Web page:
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Understanding your habits

Susan Halfpenny introduces this task to analyse your own engagement with digital technology.
A large fortified building (perhaps a palace or monastery) emerges from the screen of a mobile phone.
© University of York (author: Susan Halfpenny)

If we are going to consider our digital wellbeing, a useful first step is to reflect on your own interactions with technology, media, and digital communications. We need to gain a better understanding of our own habits if we’re to assess the extent to which those habits are having a positive or negative impact on our emotions, health and relationships.

Recent surveys both in America and Britain have indicated that the average adult spends just over 22 hours online per week (Ofcom, 2019a; Ofcom, 2019b; Center for the Digital Future, 2018). At a first glance this seems like a lot of time, but when you put this in the context of a 168 hour week it seems perhaps a little low. The question asked in both instances was “How many hours in a typical week would you say you spend online at home / at your workplace or place of education / anywhere else?”. It would seem that the respondents took this to mean active online engagement, but subsequent questions in the surveys highlight other aspects of online engagement which may not have been considered in the first instance: media, gaming, streaming, multimedia content, etc. If we take these things into account then the time spent online significantly increases. Perhaps we need to rephrase the question as:

How much time do you spend interacting with digital technologies and online content at home / at you workplace or place of education / anywhere else?

Following the coronavirus, the majority of us have had a significant increase in screen time: working or studying remotely has increased our work screen time; unable to visit friends and family we rely more on social media and video calls to stay connected and living under lockdown; nights out have been replaced with online alternatives such as streamed television or gaming. How has this impacted your habits? Has it helped you draw a line between different digital activities or has it blurred the boundaries more? Has the additional screen time prompted you to purposefully take time out offline?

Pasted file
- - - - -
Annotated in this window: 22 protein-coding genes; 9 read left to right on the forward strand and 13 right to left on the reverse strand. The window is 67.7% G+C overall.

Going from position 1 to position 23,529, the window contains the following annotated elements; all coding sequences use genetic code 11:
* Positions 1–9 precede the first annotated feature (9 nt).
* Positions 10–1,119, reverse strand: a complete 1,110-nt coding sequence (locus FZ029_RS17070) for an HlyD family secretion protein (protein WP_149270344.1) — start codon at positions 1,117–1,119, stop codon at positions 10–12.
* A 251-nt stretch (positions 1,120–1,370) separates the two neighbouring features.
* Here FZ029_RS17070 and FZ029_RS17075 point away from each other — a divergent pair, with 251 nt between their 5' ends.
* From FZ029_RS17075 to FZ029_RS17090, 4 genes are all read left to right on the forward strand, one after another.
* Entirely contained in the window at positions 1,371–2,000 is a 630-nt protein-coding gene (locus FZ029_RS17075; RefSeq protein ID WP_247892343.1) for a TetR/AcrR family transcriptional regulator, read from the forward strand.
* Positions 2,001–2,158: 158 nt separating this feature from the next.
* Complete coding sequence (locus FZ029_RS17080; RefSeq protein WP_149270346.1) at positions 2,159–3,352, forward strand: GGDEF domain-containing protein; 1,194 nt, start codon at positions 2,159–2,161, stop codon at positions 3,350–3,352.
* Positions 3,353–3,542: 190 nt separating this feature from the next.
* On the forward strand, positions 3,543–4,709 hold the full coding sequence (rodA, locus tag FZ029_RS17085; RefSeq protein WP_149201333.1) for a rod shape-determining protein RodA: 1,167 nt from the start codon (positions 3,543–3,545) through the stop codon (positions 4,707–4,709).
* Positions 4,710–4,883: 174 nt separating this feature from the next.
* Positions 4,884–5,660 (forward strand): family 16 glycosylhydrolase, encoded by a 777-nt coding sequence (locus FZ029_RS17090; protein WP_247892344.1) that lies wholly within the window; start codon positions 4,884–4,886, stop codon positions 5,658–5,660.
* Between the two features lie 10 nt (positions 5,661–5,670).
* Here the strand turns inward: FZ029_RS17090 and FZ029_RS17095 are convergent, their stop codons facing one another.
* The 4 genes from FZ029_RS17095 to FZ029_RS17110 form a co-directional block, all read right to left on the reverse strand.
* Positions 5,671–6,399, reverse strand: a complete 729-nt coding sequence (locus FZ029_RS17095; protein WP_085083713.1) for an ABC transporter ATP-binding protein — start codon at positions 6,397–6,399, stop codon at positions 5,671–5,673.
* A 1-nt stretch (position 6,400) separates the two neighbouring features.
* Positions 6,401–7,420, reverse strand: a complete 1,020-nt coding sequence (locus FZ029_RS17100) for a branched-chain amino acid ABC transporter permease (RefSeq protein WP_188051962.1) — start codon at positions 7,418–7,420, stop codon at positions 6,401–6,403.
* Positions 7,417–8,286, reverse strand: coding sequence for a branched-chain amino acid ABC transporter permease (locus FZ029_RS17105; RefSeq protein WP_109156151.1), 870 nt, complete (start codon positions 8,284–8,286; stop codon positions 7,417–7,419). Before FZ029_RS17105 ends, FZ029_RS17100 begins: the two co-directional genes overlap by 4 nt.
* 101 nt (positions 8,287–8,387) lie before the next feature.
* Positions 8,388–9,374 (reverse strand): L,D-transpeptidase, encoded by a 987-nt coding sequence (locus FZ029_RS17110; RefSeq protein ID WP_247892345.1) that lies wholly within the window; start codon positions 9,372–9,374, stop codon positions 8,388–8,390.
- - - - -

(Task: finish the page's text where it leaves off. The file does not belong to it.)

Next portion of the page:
So let’s reflect over the next week to better understand our habits and the impact current circumstances have had on our ‘screen time’.

Activity: monitoring your time online

Over the next week, try to make a note of your ‘screen time’. That could be using a computer, using a smartphone, or using any other kind of digital technology. We’ll include television and radio in that category, but you might want to count each type of technology separately.

We have put together the following spreadsheet that you can use to log the number of hours you spend using digital technologies and going online:

  • Screen Time Log (you can either make a copy if you have a Google Account, or download a copy as an Excel spreadsheet).

If you have the iOS 12 Screen Time Tool or the Google Digital Wellbeing features on Android you can make use of these to help monitor app and screen usage on your mobile device.

If you don’t want your log to contribute to your usage of technology, you could always take the old-school approach of recording your screen time in a paper diary or notepad (that’s what I’ll be doing)!

We will be considering our records in week two when we explore online/offline balance. In the meantime, why not share you predictions of how much time you spend online in the comments section below?

  • How does your screen time now compare to your pre-pandemic screen time?
  • Which elements have changed most – has screen time for work, communication or entertainment changed most?
  • How do you feel about the increased time online?
  • Do you think that you spend too much time online?
  • Does spending time online or engaging with digital technologies have an impact on wellbeing?
© University of York (author: Susan Halfpenny)
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